In the case of Jayann Contardi as next friend of B.C. v. Fun Town, LLC, Cases Number 5D18-3518 (Fla. 5th DCA September 27, 2019), Florida’s Fifth DCA upheld a summary judgment in favor of a skating rink stating that uneven floors alone are an open and obvious danger where there is no liability in Florida.
Facts Of The Case
BC sustained an injury when she stepped off the skating rink, catching one of her skates on the lip between the rink floor and the floor of the business (the step up that is at most or all skating rinks to mark off the skating area from the lobby). She broke her leg.
She sued the skating rink for having an “improper and unmarked charge in elevation between the skating rink floor and the building’s sub floor.” Her lawsuit also alleged that the skating rink failed to provided a warning of this dangerous condition.
The trial court granted a summary judgment in favor of the skating rink finding that the change in elevation was an open and obvious condition for which there is no legal liability. There was also testimony that she had previously exited the skating rink onto the floor with no problems.
Multiple Floor Levels Are Not Inherently Dangerous Conditions
The Fifth DCA upheld the summary judgment holding that a change in floor levels (i.e. a step up) is an open and obvious condition that does not create liability by itself. The Fifth DCA also held that a low light condition combined with a step up did not create legal liability.
This opinion contains a lot of case citations that can be used by a lawyer to determine whether your particular case is a good one or not. I have boiled these references down to these points:
- Casby v. Flint, 520 So. 2d 281, 282 (Fla. 1988)(holding that “[m]ultiple floor levels . . . are not inherently dangerous conditions. They are so commonplace that the possibility of their existence is known to all. Warning of such common conditions goes beyond the duty of reasonable care owed to the invitee”)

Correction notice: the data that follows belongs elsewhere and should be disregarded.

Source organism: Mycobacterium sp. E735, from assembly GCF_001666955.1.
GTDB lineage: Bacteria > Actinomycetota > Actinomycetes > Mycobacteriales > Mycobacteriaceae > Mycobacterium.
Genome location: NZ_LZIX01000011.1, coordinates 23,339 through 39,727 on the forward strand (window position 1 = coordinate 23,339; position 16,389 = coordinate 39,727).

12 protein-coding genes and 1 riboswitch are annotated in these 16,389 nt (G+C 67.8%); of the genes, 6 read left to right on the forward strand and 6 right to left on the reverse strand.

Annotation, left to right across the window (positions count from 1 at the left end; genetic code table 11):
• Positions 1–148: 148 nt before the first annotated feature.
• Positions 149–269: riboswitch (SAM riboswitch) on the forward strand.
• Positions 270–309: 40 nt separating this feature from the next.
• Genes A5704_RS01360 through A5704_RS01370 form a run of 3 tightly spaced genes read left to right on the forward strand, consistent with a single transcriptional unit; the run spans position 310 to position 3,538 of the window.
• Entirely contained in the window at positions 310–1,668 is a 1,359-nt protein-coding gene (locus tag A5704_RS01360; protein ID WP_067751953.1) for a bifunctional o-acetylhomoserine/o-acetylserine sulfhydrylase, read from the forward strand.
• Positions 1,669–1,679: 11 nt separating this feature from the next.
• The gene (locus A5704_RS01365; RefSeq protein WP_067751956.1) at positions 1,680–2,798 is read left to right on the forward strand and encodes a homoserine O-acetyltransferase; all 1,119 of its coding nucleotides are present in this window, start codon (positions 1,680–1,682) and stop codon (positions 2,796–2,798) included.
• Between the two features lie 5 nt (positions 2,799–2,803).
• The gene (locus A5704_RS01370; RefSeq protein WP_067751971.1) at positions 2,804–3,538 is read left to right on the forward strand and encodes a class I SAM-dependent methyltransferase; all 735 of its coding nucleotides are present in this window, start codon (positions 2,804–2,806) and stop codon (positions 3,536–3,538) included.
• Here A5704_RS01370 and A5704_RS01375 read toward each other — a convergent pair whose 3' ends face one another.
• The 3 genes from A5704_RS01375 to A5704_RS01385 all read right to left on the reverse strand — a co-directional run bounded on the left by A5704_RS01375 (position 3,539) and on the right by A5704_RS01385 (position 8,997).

- City of Melbourne v. Dunn, 841 So. 2d 504, 505 (Fla. 5th DCA 2003) (“An owner of land is not required to give an invitee warning of an obvious danger, and is entitled to assume an invitee will perceive something obvious.”)
- Bowles v. Elkes Pontiac Co., 63 So. 2d 769, 772 (Fla. 1952) (holding, in a negligence case against a corporate defendant for injuries sustained by a plaintiff in a fall in an automobile showroom, that “[i]t was the duty of the invitee to see that which would be obvious to her upon the ordinary use of her senses”)(“It is a matter of general knowledge that there are multiple steps in hotels, restaurants, storerooms and other business establishments throughout Florida . . . .”)
- Hogan v. Chupka, 579 So. 2d 395, 396 (Fla. 3d DCA 1991) (holding, in a negligence case against a store, that a “change in floor levels alone generally does not constitute a dangerous condition”)
- Schoen v. Gilbert, 436 So. 2d 75, 76 (Fla. 1983) (“[T]he amount of interior lighting cannot transform a difference in floor levels into an inherently dangerous condition.”)
Duty To Maintain Premises In A Reasonably Safe Condition
Although the Fifth DCA held that there was no evidence provided to support a breach of the duty to maintain the property in a reasonably safe condition, my opinion is that the plaintiff in this case would have lost that issue as well on summary judgment unless the skating rink lip itself was in disrepair. Again, there was no evidence presented to that effect.
Your Florida Slip and Fall Case
When you have been injured in a slip and fall accident in Florida, you should talk to a lawyer to see if your case is winnable. Every case is different and there may be a perspective that sheds light on how the injury could have been prevented.
For instance, with this particular case, it is not known whether there was a settlement offer or whether the plaintiff was required to go all the way through a trial without any offer whatsoever. You should keep in mind that “winnable” in a personal injury case also means that you can settle it.